The Book of Clarence, a new film from writer/director Jeymes Samuel, takes place in Jerusalem across the weeks leading up to Christ’s crucifixion.
However, it’s not really a story about Jesus.
As Samuel described, “If they tell you a Bible story, you wouldn’t get the story of the guy around the corner. Or the person who sold Jesus his sandals.” And that’s where the movie’s main character—Clarence (LaKeith Stanfield)—steps in.
What is The Book of Clarence about?
You see, Clarence is the fictionalized twin brother of the apostle Thomas, a detail based in Scripture—Thomas was called “the Twin” three times in John’s gospel—but the film takes a great deal of license from there.
Consequently, Clarence is well acquainted with the work of Jesus.
Yet Clarence is also, as Alissa Wilkinson described, “an atheist stoner who sells first-century weed.” As such, when he looks at Christ’s ministry, he sees a false messiah getting paid by a duped populace and thinks he can do the same. After all, in his view Jesus is a con man as well.
Clarence’s ruse works, for a time.
However, he eventually learns the hard way that the Romans don’t take kindly to would-be messiahs and his story turns from there.
Ultimately, The Book of Clarence is a solid film that tells an interesting story while pulling from the biblical account without feeling beholden to it. There are certainly times when those creative liberties stand out more than others. But, when it comes to his portrayal of the true messiah, Samuel does not cross the line into blasphemy, staying pretty faithful to the Jesus of Scripture.
If you can get past those differences and accept the film for the story it’s trying to tell, Clarence has a lot to offer.
Take one of the film’s central premises, for example.
While Samuel certainly took liberties with some aspects of the gospel story, the proliferation of false messiahs was not one of them.
Jesus was not the only person who claimed to be God’s anointed one in the first century. He was just the only one for whom that claim was true.
The Jews in ancient Rome were desperate for someone to save them and restore the nation of Israel to prominence. And like those who trusted the false prophets in the time leading up to the exile, when those false messiahs filled the heads and hearts of first-century Jews with promises that satisfied their most sincere longings, they were prone to believe the lies.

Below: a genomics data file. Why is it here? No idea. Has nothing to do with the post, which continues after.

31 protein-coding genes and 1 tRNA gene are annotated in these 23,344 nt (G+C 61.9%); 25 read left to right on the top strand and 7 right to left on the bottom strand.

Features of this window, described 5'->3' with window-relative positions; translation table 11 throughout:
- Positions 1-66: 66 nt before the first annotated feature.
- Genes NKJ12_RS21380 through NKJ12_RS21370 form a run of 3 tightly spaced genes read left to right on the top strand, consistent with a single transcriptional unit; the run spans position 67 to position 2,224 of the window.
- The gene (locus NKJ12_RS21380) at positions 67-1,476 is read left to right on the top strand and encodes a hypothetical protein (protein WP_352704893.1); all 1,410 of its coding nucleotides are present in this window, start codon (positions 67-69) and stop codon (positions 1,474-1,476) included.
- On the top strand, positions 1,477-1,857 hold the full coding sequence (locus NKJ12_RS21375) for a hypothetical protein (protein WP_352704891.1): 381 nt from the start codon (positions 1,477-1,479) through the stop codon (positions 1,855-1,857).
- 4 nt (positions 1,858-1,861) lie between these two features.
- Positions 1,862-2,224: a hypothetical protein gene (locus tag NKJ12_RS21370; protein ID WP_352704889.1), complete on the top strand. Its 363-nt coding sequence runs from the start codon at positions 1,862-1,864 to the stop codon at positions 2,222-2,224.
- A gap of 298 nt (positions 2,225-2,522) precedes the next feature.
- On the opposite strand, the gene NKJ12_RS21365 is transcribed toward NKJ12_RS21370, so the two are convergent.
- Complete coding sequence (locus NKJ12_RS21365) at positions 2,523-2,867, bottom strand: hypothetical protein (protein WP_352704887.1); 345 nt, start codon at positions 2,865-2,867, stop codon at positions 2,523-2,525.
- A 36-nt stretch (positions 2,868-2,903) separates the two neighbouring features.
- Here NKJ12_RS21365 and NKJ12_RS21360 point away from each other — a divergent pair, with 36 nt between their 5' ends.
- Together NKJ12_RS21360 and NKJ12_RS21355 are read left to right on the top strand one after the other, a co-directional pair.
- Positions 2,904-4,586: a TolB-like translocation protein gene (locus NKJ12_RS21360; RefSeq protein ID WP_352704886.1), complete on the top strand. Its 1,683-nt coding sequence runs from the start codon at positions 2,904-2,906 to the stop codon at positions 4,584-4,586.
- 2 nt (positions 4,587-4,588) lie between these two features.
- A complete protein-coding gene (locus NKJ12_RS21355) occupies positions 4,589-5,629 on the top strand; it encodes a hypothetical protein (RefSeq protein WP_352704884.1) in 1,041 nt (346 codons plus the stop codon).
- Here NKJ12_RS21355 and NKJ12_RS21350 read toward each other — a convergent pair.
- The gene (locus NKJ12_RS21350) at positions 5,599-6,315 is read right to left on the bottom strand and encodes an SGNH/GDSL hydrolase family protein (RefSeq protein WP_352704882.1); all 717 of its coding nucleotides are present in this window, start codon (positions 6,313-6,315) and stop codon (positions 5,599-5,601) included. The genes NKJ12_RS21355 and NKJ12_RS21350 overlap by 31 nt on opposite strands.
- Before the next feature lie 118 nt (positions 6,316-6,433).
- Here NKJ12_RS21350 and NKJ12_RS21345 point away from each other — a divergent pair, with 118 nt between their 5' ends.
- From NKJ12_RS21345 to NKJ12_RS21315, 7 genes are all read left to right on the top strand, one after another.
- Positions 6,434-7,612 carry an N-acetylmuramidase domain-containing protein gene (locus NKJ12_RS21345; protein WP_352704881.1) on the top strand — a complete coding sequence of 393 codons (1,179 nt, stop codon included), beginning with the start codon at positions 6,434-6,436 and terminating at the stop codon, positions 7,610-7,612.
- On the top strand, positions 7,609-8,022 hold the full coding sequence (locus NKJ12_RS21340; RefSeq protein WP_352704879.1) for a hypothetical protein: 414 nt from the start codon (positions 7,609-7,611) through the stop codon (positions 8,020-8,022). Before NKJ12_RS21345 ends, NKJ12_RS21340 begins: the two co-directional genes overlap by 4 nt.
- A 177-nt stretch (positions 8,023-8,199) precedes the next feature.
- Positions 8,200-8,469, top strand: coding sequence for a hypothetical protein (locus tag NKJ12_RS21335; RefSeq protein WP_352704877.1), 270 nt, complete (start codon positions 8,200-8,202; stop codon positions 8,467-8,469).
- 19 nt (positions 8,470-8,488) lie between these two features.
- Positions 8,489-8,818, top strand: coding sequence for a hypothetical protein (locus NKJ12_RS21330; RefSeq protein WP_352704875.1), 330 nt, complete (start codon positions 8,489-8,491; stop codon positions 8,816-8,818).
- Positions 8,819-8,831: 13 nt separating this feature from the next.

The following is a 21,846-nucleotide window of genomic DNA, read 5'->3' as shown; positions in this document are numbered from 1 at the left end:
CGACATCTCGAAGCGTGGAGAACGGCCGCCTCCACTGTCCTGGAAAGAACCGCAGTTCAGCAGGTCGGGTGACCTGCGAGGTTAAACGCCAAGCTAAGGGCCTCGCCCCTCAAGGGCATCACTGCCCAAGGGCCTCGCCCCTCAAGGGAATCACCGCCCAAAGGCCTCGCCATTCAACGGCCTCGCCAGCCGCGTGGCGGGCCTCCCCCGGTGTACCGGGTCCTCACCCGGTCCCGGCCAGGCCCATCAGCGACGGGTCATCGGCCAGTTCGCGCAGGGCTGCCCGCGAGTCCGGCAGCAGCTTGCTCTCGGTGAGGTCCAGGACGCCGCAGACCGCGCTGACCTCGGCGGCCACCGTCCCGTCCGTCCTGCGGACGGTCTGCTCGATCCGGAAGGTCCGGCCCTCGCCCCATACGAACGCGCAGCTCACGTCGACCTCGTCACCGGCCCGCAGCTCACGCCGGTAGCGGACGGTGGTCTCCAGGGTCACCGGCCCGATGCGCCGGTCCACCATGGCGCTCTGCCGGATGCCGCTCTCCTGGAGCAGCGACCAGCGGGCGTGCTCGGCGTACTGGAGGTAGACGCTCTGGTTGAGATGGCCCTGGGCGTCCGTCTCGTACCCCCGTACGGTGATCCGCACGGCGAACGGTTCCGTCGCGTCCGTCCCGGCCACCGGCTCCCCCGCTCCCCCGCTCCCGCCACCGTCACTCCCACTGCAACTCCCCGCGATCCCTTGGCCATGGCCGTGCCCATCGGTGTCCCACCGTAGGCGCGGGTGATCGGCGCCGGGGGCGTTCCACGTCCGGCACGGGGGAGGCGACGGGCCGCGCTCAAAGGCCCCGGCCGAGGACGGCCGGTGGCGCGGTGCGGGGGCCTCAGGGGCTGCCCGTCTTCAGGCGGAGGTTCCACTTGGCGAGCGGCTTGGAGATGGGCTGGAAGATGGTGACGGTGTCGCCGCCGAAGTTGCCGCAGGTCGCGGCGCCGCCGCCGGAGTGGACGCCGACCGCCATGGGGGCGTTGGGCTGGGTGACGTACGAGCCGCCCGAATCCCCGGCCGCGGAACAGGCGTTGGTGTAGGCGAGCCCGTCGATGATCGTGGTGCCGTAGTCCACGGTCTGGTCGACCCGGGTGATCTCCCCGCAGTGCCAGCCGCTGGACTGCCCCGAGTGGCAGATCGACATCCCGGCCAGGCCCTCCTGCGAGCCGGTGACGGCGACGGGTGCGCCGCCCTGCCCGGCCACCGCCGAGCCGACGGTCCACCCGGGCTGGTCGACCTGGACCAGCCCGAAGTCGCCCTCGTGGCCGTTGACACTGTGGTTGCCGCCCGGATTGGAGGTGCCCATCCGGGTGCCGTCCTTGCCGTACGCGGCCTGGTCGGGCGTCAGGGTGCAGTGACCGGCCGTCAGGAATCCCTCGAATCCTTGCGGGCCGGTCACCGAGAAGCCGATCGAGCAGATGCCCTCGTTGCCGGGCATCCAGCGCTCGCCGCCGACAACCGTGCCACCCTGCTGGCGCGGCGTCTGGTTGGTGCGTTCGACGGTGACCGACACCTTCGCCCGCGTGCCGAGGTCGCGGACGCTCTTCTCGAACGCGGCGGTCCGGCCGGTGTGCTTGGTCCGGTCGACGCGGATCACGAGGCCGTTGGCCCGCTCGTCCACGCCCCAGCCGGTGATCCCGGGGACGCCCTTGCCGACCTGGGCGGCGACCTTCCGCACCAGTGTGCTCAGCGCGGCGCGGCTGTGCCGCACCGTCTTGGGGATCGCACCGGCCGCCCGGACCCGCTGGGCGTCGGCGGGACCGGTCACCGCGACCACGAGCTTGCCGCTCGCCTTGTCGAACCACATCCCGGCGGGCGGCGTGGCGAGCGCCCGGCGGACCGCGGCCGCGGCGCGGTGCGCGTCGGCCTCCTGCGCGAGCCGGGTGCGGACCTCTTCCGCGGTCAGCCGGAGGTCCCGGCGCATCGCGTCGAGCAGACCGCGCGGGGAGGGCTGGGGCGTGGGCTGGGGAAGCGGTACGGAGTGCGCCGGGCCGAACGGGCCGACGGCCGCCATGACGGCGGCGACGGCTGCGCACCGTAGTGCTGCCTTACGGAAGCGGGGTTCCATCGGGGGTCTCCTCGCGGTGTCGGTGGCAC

That this was the case is demonstrated best by how quickly they turned on Jesus once it became clear that he would not be that kind of messiah. And even after he spent more than a month with his disciples following his death and resurrection, they still struggled to see the truth, asking if he would now restore the kingdom of Israel (Acts 1:6).
Who is your messiah?
The very human impulse to create a God in our own image rather than to serve the God who made us in his has been around since the Garden of Eden, and it would be naïve to think it’s going to go away anytime soon. We are just as likely to turn on our heavenly Father today when it doesn’t seem like he meets our expectations as messiah-seekers were two thousand years ago.
I don’t know if that’s the message Jeymes Samuel intended to convey, but it’s a truth God reminded me of through his film. And it’s a message I needed to hear.
- So who or what are the false messiahs in your life today?
- Is there a person or cause that you’ve turned to as a greater source of hope and security than the Lord?
Few things will hinder your relationship with God as quickly as attempting to place someone else on his throne. So take some time right now to pray and ask the Lord to reveal the false messiahs limiting your walk with him.
They may not look like a con man seeking to get rich or powerful off of false faith—though those certainly still exist. But chances are good that something or someone is vying for Christ’s role in your life, and it’s ultimately up to you to decide whether or not they will have it.
Who will be your messiah today?